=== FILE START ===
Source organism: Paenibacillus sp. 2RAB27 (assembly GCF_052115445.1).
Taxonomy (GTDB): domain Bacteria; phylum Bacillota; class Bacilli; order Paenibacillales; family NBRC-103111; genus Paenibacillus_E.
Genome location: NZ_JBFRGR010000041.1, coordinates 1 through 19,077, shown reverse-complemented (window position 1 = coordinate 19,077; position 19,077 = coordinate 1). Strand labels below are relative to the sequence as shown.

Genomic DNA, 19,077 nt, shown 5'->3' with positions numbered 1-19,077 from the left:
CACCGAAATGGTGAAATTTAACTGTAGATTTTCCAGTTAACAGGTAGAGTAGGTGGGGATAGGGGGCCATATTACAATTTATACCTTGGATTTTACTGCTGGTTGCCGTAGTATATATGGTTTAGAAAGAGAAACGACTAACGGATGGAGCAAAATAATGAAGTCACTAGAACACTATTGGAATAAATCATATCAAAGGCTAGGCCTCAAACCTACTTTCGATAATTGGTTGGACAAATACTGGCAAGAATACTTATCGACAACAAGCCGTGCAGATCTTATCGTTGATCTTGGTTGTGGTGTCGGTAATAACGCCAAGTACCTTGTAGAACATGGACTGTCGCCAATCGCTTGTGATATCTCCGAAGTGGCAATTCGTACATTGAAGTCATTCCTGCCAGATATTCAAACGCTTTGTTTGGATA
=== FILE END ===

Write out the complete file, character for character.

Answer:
Source organism: Paenibacillus sp. 2RAB27 (assembly GCF_052115445.1).
Taxonomy (GTDB): domain Bacteria; phylum Bacillota; class Bacilli; order Paenibacillales; family NBRC-103111; genus Paenibacillus_E.
Genome location: NZ_JBFRGR010000041.1, coordinates 1 through 19,077, shown reverse-complemented (window position 1 = coordinate 19,077; position 19,077 = coordinate 1). Strand labels below are relative to the sequence as shown.

Genomic DNA, 19,077 nt, shown 5'->3' with positions numbered 1-19,077 from the left:
CACCGAAATGGTGAAATTTAACTGTAGATTTTCCAGTTAACAGGTAGAGTAGGTGGGGATAGGGGGCCATATTACAATTTATACCTTGGATTTTACTGCTGGTTGCCGTAGTATATATGGTTTAGAAAGAGAAACGACTAACGGATGGAGCAAAATAATGAAGTCACTAGAACACTATTGGAATAAATCATATCAAAGGCTAGGCCTCAAACCTACTTTCGATAATTGGTTGGACAAATACTGGCAAGAATACTTATCGACAACAAGCCGTGCAGATCTTATCGTTGATCTTGGTTGTGGTGTCGGTAATAACGCCAAGTACCTTGTAGAACATGGACTGTCGCCAATCGCTTGTGATATCTCCGAAGTGGCAATTCGTACATTGAAGTCATTCCTGCCAGATATTCAAACGCTTTGTTTGGATA